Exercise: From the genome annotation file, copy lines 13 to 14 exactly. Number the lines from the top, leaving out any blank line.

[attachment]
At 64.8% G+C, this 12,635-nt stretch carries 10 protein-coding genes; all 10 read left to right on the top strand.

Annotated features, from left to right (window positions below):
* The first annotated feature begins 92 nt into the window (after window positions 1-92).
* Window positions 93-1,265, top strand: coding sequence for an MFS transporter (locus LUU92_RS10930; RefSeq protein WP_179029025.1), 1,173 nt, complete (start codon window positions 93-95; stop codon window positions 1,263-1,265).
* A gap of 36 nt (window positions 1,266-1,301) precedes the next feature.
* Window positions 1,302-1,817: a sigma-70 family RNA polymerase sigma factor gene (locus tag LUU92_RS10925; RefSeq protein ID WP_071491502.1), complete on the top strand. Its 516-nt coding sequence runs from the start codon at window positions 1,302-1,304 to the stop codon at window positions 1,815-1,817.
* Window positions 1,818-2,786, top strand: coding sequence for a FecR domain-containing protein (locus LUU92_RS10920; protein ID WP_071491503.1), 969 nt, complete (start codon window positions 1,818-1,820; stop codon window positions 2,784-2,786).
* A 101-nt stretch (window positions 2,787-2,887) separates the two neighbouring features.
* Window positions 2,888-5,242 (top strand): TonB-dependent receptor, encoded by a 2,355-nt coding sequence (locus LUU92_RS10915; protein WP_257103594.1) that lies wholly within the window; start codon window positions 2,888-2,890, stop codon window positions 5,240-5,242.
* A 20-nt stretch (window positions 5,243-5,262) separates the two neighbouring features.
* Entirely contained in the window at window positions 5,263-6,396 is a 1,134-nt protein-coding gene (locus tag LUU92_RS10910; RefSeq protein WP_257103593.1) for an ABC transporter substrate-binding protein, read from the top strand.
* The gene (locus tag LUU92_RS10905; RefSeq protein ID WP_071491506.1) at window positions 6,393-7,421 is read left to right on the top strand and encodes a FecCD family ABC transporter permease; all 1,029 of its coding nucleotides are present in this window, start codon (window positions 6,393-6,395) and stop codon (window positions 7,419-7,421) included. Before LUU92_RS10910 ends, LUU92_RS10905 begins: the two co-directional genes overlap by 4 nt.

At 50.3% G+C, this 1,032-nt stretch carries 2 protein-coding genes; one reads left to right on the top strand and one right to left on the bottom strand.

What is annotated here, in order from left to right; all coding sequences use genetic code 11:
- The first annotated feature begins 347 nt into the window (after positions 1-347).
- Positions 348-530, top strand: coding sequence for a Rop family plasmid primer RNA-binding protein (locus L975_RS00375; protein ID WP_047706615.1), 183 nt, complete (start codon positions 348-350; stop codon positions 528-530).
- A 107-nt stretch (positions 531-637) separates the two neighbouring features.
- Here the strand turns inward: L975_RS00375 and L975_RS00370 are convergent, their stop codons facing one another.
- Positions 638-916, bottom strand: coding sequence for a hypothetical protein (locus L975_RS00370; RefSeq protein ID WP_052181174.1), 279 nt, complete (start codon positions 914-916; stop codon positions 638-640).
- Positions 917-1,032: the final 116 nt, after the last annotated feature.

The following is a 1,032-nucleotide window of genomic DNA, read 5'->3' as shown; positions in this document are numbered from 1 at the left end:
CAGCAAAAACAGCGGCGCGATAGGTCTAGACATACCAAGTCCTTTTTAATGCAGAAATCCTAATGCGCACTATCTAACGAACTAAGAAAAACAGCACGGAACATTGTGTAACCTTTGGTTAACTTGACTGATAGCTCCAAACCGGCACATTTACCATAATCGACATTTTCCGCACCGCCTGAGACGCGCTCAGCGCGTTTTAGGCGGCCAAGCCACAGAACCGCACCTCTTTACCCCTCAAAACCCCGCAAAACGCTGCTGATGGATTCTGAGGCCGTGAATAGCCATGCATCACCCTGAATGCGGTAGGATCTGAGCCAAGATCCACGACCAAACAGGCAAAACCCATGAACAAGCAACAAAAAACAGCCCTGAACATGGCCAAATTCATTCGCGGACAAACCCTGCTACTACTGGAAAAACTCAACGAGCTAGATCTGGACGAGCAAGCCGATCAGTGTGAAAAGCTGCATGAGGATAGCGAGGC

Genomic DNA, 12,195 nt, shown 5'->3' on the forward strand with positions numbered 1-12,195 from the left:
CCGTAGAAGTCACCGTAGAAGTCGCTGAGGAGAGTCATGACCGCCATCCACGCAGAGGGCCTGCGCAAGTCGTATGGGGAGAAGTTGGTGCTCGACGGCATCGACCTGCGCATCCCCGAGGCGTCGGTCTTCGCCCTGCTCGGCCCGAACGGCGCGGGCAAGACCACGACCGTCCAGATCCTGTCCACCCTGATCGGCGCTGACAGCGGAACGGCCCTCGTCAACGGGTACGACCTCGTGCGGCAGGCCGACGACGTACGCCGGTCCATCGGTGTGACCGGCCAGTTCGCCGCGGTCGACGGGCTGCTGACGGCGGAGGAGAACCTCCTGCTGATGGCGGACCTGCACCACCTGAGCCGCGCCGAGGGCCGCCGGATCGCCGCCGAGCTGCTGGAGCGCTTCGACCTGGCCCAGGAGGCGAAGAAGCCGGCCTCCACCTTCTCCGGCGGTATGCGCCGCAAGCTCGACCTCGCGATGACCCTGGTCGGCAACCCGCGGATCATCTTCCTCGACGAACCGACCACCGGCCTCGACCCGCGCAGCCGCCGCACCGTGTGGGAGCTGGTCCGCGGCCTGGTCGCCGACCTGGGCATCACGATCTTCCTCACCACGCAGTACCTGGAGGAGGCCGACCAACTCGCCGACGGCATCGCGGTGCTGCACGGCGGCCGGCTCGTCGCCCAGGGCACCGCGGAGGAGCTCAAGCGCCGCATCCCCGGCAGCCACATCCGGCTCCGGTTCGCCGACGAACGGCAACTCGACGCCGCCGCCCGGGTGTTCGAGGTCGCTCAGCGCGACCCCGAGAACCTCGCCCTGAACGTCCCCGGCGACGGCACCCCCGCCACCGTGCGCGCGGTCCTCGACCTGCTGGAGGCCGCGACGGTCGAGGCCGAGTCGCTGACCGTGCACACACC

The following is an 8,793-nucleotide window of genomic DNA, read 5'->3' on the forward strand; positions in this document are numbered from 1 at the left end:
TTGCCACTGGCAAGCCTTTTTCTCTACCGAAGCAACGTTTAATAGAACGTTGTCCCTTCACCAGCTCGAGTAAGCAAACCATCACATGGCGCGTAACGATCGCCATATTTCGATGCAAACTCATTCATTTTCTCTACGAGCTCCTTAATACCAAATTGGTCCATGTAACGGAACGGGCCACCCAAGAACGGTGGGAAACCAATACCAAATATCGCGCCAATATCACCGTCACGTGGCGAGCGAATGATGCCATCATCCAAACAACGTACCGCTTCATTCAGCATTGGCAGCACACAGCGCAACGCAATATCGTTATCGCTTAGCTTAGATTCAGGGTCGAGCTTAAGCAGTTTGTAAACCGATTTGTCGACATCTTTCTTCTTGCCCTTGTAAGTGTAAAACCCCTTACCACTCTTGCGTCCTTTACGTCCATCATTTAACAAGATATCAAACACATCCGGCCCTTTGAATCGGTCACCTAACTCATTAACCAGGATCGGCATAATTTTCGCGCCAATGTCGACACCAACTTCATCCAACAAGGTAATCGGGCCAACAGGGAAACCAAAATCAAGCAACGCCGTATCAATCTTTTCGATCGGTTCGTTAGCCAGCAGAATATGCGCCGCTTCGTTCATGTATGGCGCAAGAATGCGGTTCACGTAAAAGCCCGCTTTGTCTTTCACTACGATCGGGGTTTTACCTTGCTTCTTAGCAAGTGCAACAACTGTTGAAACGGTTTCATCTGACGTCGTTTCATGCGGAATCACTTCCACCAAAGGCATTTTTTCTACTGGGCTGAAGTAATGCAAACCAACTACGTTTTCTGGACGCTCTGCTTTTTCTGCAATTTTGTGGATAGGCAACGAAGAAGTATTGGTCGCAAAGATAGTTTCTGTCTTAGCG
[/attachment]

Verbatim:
At 50.3% G+C, this 1,032-nt stretch carries 2 protein-coding genes; one reads left to right on the top strand and one right to left on the bottom strand.

What is annotated here, in order from left to right; all coding sequences use genetic code 11: